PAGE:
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Oil holds above US$50 as Russia sends mixed messages on output cut

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Oil held above US$50 a barrel amid uncertainty over Russia's willingness to join Opec efforts to stabilise the market.

[HONG KONG] Oil held above US$50 a barrel amid uncertainty over Russia's willingness to join Opec efforts to stabilise the market.

Futures were little changed in New York after declining 1.1 per cent Tuesday. Russia's largest producer Rosneft PJSC questioned the need for it to reduce output, according to Reuters, after President Vladimir Putin had earlier said his nation would join the Organization of Petroleum Exporting Countries in limiting production. The comment from Rosneft chief executive officer Igor Sechin doesn't contradict Mr Putin's stance on a supply deal, the Kremlin said.

Oil rose to a 15-month high Monday after Saudi Arabia expressed optimism that a deal could be finalised to cut output and Russia signaled support. While Saudi Arabia's oil minister left Istanbul before a producer meeting Wednesday, Opec Secretary-General Mohammed Barkindo said most of the work on an accord was already done and countries including Russia, Azerbaijan, Algeria and Venezuela will still meet to "compare notes".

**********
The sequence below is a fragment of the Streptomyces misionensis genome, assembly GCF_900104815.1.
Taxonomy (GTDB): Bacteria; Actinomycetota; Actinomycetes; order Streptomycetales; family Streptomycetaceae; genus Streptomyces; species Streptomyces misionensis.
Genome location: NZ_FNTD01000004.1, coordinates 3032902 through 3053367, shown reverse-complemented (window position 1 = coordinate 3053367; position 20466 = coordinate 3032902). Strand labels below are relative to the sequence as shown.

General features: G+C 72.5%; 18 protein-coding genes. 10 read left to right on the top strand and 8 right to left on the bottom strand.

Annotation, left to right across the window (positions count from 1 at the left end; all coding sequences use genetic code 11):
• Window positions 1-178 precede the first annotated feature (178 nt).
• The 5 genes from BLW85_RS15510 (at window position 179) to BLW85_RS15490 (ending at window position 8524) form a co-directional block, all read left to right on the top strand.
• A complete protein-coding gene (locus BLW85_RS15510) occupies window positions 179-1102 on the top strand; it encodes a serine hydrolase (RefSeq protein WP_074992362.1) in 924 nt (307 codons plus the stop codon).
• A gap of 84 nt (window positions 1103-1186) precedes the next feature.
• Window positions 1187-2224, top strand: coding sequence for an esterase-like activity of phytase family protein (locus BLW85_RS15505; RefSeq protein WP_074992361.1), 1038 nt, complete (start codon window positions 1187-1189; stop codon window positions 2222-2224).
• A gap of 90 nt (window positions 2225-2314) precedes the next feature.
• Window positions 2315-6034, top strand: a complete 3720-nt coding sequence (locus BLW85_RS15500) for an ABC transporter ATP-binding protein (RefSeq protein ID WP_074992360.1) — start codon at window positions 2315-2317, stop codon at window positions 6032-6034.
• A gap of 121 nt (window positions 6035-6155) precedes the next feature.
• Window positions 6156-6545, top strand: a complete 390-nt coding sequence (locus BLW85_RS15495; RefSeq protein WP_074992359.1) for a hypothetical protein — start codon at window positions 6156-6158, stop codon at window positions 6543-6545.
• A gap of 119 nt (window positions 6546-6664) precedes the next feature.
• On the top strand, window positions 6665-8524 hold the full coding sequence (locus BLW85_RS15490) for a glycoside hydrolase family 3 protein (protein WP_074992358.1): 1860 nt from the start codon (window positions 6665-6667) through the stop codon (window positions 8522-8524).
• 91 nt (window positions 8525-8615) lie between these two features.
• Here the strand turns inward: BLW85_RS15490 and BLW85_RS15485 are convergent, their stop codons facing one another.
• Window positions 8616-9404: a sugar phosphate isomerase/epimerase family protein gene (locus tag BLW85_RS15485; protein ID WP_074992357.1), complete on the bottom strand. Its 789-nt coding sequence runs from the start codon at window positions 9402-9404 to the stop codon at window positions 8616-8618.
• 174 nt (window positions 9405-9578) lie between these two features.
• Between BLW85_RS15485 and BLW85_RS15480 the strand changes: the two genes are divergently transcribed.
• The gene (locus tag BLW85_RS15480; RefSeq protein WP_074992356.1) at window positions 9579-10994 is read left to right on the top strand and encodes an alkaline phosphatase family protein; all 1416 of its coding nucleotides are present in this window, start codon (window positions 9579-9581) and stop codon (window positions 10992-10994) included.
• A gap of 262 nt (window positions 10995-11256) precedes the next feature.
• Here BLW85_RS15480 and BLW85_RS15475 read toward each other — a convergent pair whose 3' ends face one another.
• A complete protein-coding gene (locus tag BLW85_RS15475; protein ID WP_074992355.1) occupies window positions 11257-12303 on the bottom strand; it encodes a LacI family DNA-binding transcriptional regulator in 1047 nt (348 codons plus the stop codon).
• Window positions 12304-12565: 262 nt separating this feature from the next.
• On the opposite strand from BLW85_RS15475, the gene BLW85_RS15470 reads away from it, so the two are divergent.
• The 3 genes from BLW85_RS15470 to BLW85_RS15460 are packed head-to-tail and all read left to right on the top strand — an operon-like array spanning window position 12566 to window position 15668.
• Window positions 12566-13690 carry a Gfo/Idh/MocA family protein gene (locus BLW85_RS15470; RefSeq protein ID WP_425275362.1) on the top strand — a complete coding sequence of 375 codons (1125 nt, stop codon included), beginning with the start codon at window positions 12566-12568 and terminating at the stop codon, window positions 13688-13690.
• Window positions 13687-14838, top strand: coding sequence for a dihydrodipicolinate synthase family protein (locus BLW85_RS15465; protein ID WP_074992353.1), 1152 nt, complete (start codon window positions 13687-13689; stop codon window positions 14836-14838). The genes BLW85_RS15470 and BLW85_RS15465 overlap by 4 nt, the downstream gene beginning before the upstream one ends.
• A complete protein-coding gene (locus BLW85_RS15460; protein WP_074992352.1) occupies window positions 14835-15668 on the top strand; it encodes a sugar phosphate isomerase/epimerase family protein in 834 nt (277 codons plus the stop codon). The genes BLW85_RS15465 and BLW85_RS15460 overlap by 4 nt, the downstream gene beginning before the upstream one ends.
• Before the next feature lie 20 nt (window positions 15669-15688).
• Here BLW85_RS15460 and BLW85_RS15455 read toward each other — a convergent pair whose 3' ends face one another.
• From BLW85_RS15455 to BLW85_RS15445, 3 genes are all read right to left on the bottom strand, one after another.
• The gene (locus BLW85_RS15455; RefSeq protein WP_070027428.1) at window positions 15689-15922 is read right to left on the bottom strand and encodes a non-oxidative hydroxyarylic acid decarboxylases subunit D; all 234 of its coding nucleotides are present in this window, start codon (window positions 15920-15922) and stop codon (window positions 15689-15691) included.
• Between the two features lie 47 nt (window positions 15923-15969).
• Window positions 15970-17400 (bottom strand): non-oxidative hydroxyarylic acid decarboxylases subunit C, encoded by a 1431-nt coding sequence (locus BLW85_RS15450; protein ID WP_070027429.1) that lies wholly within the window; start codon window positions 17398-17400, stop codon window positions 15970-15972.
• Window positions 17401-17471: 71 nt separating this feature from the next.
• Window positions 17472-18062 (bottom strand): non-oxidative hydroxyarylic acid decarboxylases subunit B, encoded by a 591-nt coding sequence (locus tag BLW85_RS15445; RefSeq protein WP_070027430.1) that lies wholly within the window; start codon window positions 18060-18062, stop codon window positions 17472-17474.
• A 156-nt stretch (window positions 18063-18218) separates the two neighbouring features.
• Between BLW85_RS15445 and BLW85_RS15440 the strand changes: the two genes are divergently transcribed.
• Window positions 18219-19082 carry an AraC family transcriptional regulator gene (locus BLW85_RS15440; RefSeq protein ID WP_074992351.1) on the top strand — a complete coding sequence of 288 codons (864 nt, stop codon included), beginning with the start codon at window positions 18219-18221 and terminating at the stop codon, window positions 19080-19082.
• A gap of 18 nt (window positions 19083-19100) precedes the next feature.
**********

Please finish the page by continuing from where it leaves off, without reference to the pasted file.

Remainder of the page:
Opec supply quotas will be decided at the group's official gathering late next month in Vienna.

"The lead up to the November Opec meeting could see some volatility amid doubts about a supply deal," said Angus Nicholson, a market analyst in Melbourne at IG Ltd. "I don't think a drop below US$45 is likely given the potential upside shock of a supply agreement coming together."

West Texas Intermediate for November delivery was at US$51.12 a barrel on the New York Mercantile Exchange, up 33 US cents, at 8:18am in London. The contract declined 56 US cents to US$50.79 on Tuesday, falling from the highest close since July 2015. Total volume traded was about 52 per cent less than the 100-day average. Prices rose 7.9 per cent last month.

Brent for December settlement rose 40 US cents to US$52.81 a barrel on the London-based ICE Futures Europe exchange. The contract dropped 73 US cents to US$52.41 on Tuesday. The global benchmark was at a US$1.25 premium to December WTI.

An output freeze or cut is probably the only proper move to preserve stability in the global energy market, Mr Putin said Monday at the World Energy Congress in Istanbul. Russia is ready to coordinate oil production limits with Opec when the group makes a final supply agreement, Kremlin spokesman Dmitry Peskov told reporters on a conference call.

Saudi Arabian Oil Minister Khalid Al-Falih and his Russian counterpart Alexander Novak will meet again for further consultations in Riyadh later this month, according to a statement from the Saudi Energy Ministry.

Supply and demand could come back into balance earlier than expected if Opec's agreement to curb output is implemented, the International Energy Agency said Tuesday.